An ordinary day at Watt High School in Portland, Oregon. John (John McFarland) is driven to school by his drunken father (Timothy Bottoms); Elias (Elias McConnell) takes photographs of a young punk couple in the park; football player Nate (Nathan Tyson) finishes training and meets girlfriend Carrie (Carrie Finklea) for lunch. Later in the day John walks across the school lawn after being photographed by Elias. He crosses paths with fellow students Alex (Alex Frost) and Eric (Eric Deulen). Alex and Eric have spent the day preparing for a killing spree inside the school.
Review by Richard Kuipers:
After a couple of competent but unremarkable mainstream Hollywood films (Good Will Hunting, 1997; Finding Forrester, 2001) and a pointless remake of Psycho (1998), Gus Van Sant makes a brilliant return to his Portland, Oregon roots with Elephant. Packing more into its 82 minutes than most studio films can manage in two hours, Van Sant's bold experiment rejects conventional narrative and makes anti-spectacle out of the horror his beautifully composed images move inexorably toward depicting.
His message is clear: there is no explanation for school massacres like Columbine and no easy fix for a shocked society in attempting to apportion blame in the traditional directions like heavy metal music or violent movies. To make his point Van Sant takes everything we expect from a thriller and turns it against us. The early scenes are shot with a gliding camera around the corridors and classrooms of this typical school. Most of the framing is in wide shot, with few of the close-ups and cutaways that would normally be used to generate tension.
The non-linear narrative introduces us to various school types, including chatty girlfriends who indulge in group bulimia, a shy girl in a gym change room and a boy sent to detention by the headmaster. Many of these moments are revisited from alternative camera angles, as if clues will be revealed or impending doom is to be heightened. Again, Van Sant doesn't deliver the "meaning" we might anticipate and uses the different vantage points to emphasise the very ordinariness of such criss-crossings during a day at school. There are no lead characters and no one clearly marked out for survival or victimhood, as is traditionally the case in any movie with a body count. Characters we've barely glimpsed escape the bullets; others we know much more about and have grown to like are senselessly cut down.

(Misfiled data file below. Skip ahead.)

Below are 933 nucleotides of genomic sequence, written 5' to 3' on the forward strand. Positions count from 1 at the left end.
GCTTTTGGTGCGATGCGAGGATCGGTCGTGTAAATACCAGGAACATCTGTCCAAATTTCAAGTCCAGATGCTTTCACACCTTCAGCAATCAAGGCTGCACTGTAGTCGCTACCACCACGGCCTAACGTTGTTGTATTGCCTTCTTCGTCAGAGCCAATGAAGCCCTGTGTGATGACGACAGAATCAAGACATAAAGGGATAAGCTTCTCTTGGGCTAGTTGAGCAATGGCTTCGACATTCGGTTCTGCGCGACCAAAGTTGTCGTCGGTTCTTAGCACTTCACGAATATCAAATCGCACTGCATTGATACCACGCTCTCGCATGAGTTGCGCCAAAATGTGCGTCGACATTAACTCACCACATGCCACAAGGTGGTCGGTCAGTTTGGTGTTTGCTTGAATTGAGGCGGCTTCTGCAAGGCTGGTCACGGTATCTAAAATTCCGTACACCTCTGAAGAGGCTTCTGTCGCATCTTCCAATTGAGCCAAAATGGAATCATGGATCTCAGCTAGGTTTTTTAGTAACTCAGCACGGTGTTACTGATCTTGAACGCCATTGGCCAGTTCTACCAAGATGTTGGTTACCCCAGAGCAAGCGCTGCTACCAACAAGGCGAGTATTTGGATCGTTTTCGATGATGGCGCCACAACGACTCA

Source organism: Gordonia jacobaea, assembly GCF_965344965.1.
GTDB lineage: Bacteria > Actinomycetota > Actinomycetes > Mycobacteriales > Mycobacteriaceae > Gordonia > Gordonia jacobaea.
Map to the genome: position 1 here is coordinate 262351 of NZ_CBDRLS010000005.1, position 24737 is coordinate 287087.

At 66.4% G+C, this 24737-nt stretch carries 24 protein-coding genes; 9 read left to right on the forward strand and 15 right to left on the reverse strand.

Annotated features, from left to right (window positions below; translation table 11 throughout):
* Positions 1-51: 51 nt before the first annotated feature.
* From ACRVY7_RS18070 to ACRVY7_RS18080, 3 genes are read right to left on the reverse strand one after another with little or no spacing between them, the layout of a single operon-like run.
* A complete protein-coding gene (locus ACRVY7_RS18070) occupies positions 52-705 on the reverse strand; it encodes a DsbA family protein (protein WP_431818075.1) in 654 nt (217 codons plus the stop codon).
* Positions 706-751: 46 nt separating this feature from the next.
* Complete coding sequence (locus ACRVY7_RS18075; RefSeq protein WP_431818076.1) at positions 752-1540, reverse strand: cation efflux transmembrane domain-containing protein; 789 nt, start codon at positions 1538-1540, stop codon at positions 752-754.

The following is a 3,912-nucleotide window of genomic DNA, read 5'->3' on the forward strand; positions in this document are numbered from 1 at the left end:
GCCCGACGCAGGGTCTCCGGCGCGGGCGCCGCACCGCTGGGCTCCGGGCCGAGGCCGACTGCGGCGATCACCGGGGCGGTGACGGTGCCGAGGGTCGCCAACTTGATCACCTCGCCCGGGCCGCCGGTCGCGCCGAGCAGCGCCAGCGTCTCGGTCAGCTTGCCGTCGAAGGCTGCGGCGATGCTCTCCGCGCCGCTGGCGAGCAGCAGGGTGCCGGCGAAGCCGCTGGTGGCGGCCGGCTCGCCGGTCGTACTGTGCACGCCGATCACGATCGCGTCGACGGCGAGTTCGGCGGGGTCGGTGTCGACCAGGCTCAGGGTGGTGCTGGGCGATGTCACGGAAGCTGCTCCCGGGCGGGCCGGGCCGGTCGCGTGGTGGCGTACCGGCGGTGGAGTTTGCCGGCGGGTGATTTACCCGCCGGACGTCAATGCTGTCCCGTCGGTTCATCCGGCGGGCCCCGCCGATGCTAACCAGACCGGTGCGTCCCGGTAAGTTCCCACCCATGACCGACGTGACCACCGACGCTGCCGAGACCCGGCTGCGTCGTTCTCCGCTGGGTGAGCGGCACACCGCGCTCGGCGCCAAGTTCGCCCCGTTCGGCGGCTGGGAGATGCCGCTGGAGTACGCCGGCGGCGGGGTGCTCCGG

There is no sense of excitement or exhilaration once the shooting starts. It shocks us in its opposition to the action set-piece and invites us to fill in the empty spaces where thumping music and rapid-fire editing would have "entertained" us. The emotional destinations those gaps and unanswered questions lead to will determine audience reaction to Elephant. Many will feel unsatisfied at the apparent lack of catharsis and resistance to resolution and analysis. For this viewer, its almost avant-garde disinclination to engage in formula story telling and the gently hypnotic spell it creates makes it one of the most stimulating and provocative films of the year.
DVD extras include theatrical trailer and 'On the Set of Elephant: Rolling Through Time' behind the scenes featurette.
Published August 12, 2004
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ELEPHANT: DVD (MA)
CAST: Alex Frost, Eric Deulen, John Robinson, Elias McConnell, Jordan Taylor, Carrie Finklea, Nicole George
DIRECTOR: Gus Van Sant
SCRIPT: Gus Van Sant
RUNNING TIME: 81 minutes
SPECIAL FEATURES: Behind the scenes featurette; trailer
DVD DISTRIBUTOR: Madman
DVD RELEASE: August 11, 2004
RIVERSIDE SCREEN PREMIERES
A program of premiere screenings of new movies prior to their commercial release
on 6 consecutive Tuesdays, starts February 17, 2015 at Riverside Theatre,
Curated & presented by Andrew L. Urban, discussion to
follow with special guests. Briefing notes provided.